Thursday, April 02, 2020

A daily blog by Deputy Editor Dermot Keyes from his #stayathome office

10:15am: Zippy and Buddy’s needs force me into action every morning, and I’m glad of it. Zippy’s low level whining suggests I need to get his lead on pronto and get him out to do the needful. He promptly fulfills his duty on that front. The now visible imprint on the grassy flank of the Williamstown Road suggests many in the neighbourhood have cottoned on to its news status as a physical distancing corridor.

Buddy takes to his pillow soon after our return, while Zippy’s toy lizard is lying in the same direction on the adjoining pillow. It makes for quite the sight while I’m sat in front of my laptop, writing about the potential revision of the entire capitalist model once we’re out the other side of this public health emergency. I break into laughter before contemplating the alteration of social, economic and civic life as we know it.

Buddy taking some time out, while a toy lizard appears to be doing likewise!

11:44am: I’ve already had two pints of water by the time I click on the kettle for my third cup of tea. My kidneys have never had it so good. The tulips offer a welcome splash of colour in the back garden, with wild flowers also emerging in the soil we turned in the early winter. Life, at a somewhat different pace, is still going on.

Tea and animals, a common theme in our kitchen/office.

12:53pm: In a radical domestic development, Bumble – the cat with three paws – has finally taken to sleeping in a woolly igloo upstairs. Missy has been a long-term tenant in her own igloo so to finally see Bumble settling into her new surrounds represents the biggest breaking news on the home front since Buddy arrived before Christmas. ‘Sceilig Meow-chíl’, as I’ve taken to calling it, has gained a long overdue resident.

Bumble, out three-pawed kitto, trying out her igloo. She’d ignored it for years!

1:15pm: I take a break from writing on my laptop to handwrite a letter for the third time over the past week. Writing with only one person in mind is a welcome distraction from what the job demands of me. Writing for enjoyment is what drew me into journalism in the first place. And while it’s jarring to think it took the world turning upside down to mark a return to better habits, I’m glad of the manners this emergency has put on me and I’m determined not to resume to some of my more complacent ways once Covid-19 is no longer the dominant influence in our lives.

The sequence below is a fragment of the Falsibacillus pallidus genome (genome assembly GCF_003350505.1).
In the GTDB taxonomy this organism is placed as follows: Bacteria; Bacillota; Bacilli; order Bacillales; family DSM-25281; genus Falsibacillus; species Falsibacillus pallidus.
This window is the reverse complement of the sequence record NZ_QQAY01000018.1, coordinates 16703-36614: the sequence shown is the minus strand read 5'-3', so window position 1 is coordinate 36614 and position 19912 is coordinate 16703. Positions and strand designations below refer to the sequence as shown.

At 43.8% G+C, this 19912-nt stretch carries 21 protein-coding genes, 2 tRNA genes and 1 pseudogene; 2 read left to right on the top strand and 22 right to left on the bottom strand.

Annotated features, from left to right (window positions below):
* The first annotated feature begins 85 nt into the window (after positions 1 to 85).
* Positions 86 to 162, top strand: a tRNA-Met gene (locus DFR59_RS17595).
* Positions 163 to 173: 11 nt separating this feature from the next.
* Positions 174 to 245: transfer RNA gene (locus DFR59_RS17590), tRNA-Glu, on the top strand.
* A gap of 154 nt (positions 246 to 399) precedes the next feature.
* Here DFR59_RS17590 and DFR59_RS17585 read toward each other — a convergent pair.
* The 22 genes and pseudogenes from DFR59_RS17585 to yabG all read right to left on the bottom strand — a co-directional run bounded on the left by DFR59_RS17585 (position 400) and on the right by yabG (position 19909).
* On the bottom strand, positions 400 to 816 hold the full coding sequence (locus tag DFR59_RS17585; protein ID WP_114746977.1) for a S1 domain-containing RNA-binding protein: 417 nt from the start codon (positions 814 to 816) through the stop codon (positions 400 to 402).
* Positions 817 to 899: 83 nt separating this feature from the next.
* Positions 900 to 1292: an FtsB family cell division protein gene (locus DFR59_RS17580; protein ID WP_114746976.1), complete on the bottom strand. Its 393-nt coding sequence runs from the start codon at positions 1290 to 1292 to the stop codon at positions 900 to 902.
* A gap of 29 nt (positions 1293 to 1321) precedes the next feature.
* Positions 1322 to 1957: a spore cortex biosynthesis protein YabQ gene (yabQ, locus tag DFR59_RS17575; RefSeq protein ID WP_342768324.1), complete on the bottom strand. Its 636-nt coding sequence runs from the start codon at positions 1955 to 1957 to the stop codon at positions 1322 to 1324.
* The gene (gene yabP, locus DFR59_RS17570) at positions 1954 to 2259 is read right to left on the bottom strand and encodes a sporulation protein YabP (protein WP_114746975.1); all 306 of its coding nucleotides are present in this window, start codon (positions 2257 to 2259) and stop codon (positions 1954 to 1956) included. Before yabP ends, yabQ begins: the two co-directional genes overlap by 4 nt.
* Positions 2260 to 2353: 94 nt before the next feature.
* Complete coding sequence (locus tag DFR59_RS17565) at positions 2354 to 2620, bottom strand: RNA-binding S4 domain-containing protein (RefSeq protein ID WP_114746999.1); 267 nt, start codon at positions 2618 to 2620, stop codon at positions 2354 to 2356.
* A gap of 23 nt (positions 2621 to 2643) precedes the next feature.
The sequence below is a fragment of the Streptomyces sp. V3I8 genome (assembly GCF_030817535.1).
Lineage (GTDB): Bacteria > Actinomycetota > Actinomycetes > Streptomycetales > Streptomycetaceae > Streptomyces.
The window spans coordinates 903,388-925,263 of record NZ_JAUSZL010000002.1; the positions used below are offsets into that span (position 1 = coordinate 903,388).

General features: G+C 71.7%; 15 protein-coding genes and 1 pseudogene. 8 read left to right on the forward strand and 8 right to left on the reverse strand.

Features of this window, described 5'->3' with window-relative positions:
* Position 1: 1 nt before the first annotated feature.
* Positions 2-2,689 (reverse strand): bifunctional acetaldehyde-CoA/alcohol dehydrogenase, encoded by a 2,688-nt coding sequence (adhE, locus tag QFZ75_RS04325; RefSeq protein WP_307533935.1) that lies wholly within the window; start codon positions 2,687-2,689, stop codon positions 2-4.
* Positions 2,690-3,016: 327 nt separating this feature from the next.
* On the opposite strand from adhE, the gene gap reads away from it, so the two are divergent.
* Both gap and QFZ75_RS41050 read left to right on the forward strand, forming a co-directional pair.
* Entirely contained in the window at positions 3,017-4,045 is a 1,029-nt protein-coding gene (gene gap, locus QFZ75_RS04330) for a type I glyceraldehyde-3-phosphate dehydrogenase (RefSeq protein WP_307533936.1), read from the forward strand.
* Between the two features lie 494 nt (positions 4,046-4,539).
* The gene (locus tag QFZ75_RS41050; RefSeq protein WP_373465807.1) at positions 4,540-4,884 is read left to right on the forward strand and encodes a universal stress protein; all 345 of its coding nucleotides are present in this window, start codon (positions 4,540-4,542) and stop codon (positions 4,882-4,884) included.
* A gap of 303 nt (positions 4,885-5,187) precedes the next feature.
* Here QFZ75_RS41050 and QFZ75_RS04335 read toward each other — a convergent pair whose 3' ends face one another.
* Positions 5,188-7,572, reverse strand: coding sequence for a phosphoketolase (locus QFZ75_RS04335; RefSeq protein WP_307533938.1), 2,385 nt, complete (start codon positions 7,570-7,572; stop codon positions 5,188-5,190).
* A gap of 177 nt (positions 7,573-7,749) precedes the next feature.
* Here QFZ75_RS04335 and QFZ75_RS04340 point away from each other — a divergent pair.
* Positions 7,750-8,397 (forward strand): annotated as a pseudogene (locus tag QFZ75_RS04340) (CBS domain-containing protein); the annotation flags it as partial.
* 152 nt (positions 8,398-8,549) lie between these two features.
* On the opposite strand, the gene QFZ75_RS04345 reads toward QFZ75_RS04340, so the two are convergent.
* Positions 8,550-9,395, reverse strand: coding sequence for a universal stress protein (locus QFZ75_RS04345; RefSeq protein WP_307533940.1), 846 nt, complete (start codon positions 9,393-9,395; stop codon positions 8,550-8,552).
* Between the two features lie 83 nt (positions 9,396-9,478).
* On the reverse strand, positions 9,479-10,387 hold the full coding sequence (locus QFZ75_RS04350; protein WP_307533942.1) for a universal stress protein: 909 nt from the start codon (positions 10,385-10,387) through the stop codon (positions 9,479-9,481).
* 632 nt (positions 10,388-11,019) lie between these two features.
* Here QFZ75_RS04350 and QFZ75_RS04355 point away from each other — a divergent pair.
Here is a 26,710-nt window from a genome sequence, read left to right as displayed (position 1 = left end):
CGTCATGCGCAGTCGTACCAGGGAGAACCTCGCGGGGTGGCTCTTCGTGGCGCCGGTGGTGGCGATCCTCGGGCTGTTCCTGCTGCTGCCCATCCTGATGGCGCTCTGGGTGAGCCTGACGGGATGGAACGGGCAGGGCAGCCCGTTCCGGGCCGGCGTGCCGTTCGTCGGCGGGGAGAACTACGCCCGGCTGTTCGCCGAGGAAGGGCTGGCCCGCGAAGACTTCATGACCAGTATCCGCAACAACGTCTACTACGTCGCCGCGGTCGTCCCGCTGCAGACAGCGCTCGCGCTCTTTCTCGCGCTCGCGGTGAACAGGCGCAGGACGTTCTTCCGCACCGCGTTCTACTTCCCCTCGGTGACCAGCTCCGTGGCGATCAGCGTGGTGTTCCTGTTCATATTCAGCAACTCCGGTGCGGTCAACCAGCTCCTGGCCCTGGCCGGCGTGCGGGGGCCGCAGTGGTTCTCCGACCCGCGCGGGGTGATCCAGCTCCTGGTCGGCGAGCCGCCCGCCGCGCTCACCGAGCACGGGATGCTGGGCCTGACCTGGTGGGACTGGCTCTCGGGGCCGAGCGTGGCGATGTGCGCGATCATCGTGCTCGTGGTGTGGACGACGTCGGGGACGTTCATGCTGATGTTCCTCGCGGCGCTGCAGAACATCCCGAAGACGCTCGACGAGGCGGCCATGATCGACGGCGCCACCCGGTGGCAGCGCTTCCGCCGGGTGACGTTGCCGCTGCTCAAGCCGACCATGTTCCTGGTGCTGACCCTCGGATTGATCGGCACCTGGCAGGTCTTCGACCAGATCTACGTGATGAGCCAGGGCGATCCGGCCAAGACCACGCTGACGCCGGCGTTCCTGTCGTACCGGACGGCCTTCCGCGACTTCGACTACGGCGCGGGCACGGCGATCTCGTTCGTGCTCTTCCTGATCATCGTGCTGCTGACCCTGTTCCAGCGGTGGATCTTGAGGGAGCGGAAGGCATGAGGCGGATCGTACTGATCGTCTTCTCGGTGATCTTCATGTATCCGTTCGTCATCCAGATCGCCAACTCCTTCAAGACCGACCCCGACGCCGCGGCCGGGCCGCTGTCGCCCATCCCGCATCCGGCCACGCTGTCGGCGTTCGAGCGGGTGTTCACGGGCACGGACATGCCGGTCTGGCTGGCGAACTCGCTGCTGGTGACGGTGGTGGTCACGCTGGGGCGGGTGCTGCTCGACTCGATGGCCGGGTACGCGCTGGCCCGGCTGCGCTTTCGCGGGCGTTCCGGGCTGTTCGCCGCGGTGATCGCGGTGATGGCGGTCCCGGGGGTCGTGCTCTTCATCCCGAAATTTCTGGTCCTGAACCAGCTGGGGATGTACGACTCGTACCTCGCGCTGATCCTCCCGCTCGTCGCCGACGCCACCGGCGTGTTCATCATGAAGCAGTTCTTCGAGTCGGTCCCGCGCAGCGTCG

2:15pm-3:35pm: Our print edition deadline has been brought forward and I’ve two pieces to turn around, which I duly do. Mondays have generally been pressure-filled for me over the past decade so filing copy against the clock has long been par for the course for me. But I’m conscious that my notion of pressure is a far cry from that facing clinicians at University Hospital Waterford less than two kilometres from where I sit.

3:50pm: My only car-based excursion of the day takes me to the post box at Viewmount, directly opposite the car park to the rear of UHW’s Dunmore Wing. Had I known the final collection was 4:45pm, I’d have taken a walk to get here. I have some difficulty in slipping my letter into the box given how lacking it is for space prior to collection time. It appears a lot of people are staying in touch via the written word, a consequence of more time spent at home. What a consoling thought.

A packed postbox at Viewmount. Note the British Royal insignia.

5.15pm: Another print edition has almost been put to bed. The speed at which we’ve all adapted to working remotely has certainly made this experience a great deal less stressful than any of us could have expected. We’re turning around stories at a fairly efficient rate, and the co-operation we’ve received from sources old and new, in addition to the general public, has been fantastic. We’re all working at times we’re not ordinarily accustomed to, and in so doing have probably made our newspaper more relevant as a consequence. I’m not going to lie: there’s a great sense of reward in such a thought. The call of duty is being well and truly answered.   

 7:30pm: I post my Sunday diary entry on our website. I’ve not consistently maintained a journal like this since travelling to Cuba for three weeks in 2008. Being so restricted in terms of movement as we currently are might be seen as posing some level of challenge for me when it comes to producing something original. That may well be the case a few weeks from now if we’re all still hunkered down, making the best of this crisis but I’m not there yet. It’s a challenge of sorts but let’s face it, I’m not performing open heart surgery. If I could kick my own arse at the notion of being troubled at the prospect of filing a diary, I’d willingly do so.

11:46pm: I’m on my way back from my latest anti-social run (in which I saw two people, three cars and one ambulance in two and a half miles) when I meet herself and the two hounds out for the final walk of the day. It makes for a pleasant surprise and I assume command (well, attempted command) of Buddy for the mile or so stroll back home. On the way back, a fox skips across the road and into cover. Boars have been spotted in the streets of Bergamo and Barcelona while goats are roaming freely through Llandudno on the Welsh coast. Domestic animals have proven a wonderful distraction during this atypical window in our lives. To see wildlife going about its business sends a smile creasing across my face.

All was quiet on the Dunmore Road last night.

By the time I get home and scribble down a few more thoughts, ‘Late Date’ on Radio One is playing another George Harrison hit, ‘My Sweet Lord’. The greatest Beatle of them all has come back into my life over the past few weeks and I’m as grateful for George’s tunes as I am for the sight of a prancing fox in Williamstown.

A sign in Ballinakill that caught my eye. We can but hope.

 

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